to promote enlistments under Lincoln
's call for 300,000 men was broken up by the disturbance created by a large number of Confederate refugees from Windsor, Canada
, with the aid of some antiwar men here.
To wipe out the unexpected insult, a second war meeting was held, which resolved to raise immediately an entire regiment,--the 24th Michigan,--in Wayne County
alone, in addition to its regular quota;
and within 20 days said regiment was recruited and mustered, 1027 strong.
Not a man of us received a cent of State or county bounty.
Each man, however, did receive, in advance, one month's pay and $25 of the regular $100 government bounty promised to all soldiers enlisting for two years; 673 of the men who were credited to Detroit
received sums varying from $25 to $50 apiece as a gratuity from patriotic friends, while the remaining 354 of us never received a cent.
Assigned to the “Iron Brigade,” our regiment shared its hardships till the spring of 1865, when its remnant was sent to guard conscripts at Springfield, Ill.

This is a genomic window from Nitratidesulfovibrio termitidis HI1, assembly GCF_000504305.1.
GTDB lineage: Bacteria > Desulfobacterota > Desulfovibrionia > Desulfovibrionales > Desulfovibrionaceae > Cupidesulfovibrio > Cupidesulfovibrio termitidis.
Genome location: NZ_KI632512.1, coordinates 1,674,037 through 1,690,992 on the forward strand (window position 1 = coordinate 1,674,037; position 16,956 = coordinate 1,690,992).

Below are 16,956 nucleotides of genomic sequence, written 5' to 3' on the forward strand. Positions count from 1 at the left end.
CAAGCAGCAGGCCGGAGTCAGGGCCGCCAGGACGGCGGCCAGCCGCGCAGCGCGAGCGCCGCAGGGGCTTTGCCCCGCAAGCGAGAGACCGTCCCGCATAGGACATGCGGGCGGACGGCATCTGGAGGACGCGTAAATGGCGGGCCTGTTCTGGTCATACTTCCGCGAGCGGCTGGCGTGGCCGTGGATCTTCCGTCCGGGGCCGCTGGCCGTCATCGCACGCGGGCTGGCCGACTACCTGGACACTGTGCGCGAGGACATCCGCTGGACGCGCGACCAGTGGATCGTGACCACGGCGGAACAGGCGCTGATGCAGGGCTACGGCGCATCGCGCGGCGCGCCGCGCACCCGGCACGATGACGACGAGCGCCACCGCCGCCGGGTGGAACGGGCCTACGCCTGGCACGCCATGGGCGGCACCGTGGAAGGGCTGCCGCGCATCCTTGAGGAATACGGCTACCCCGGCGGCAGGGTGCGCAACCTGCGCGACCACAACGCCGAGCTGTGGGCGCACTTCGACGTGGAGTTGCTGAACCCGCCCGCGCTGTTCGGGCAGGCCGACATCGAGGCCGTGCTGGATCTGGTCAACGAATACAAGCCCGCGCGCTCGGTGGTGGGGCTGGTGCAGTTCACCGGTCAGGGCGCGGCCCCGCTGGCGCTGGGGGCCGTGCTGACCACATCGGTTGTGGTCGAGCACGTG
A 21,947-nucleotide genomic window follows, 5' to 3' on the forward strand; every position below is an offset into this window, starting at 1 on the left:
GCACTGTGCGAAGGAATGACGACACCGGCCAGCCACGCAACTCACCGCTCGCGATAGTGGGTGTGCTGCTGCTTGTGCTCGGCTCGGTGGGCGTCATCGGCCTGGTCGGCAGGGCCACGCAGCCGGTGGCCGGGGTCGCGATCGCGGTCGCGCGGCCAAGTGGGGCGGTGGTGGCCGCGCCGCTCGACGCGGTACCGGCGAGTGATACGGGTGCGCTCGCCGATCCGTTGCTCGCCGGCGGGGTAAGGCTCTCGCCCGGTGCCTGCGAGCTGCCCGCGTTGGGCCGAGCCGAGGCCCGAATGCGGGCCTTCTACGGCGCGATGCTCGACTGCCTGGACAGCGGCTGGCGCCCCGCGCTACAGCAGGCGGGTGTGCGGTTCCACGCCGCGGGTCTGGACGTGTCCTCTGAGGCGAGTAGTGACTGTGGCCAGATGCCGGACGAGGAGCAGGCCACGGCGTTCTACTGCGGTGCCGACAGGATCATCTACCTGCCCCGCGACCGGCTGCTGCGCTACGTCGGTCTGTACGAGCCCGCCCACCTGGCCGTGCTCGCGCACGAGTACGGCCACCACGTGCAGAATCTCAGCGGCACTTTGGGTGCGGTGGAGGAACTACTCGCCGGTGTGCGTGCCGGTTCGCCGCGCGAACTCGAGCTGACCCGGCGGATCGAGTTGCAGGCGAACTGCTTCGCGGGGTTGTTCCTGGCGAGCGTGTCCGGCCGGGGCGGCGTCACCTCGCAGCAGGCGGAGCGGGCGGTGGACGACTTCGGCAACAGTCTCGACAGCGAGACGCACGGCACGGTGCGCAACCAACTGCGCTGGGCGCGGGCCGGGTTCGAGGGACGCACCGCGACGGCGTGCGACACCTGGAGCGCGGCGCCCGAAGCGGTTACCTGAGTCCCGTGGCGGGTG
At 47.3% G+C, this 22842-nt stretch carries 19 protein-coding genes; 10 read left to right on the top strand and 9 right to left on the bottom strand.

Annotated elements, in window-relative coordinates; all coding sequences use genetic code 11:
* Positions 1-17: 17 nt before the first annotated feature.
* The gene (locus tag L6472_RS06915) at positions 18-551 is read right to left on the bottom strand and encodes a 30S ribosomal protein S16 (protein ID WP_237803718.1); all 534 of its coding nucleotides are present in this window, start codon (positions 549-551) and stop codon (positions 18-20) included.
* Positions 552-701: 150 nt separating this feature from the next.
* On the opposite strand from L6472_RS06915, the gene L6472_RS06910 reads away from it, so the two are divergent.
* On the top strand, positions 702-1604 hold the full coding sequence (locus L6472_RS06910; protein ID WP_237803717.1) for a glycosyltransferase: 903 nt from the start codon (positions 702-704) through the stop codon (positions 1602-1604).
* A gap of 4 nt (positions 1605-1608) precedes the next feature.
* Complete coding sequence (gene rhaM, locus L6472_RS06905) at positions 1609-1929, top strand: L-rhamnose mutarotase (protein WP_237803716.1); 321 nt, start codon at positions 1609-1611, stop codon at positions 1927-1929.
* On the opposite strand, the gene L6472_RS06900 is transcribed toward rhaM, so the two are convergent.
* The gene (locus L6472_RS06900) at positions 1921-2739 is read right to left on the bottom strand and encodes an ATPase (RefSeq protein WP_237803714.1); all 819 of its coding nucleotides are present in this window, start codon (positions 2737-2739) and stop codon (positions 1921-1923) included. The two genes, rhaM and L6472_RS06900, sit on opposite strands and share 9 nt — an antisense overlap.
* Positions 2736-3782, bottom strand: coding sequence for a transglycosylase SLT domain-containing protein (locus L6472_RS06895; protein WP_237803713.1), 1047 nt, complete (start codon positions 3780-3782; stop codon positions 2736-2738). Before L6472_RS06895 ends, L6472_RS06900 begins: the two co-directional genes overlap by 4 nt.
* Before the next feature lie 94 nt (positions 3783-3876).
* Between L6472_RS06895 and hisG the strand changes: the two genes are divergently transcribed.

, and formed the escort at President Lincoln
it suffered probably as great a loss as any regiment of its size.
One of the first infantry regiments to engage the enemy in the first day's fight, it went into that battle with 28 officers and 468 men; total, 496.
It lost that day 24 officers and 339 men; total, 363, of which number 272, or about
55 per cent.
of the command, were killed and sounded;
91 were taken prisoners, over a third of whom died in Southern prisons; twice that day was its entire color-guard shot down, and only 3 officers and 95 men were left to respond at roll-call.
thus commended its conduct on that day: “Colonel Morrow
, the only fault I find with you is that you fought the 24th Michigan too long, but God only knows what would have become of us had you not held the ground as long as you did.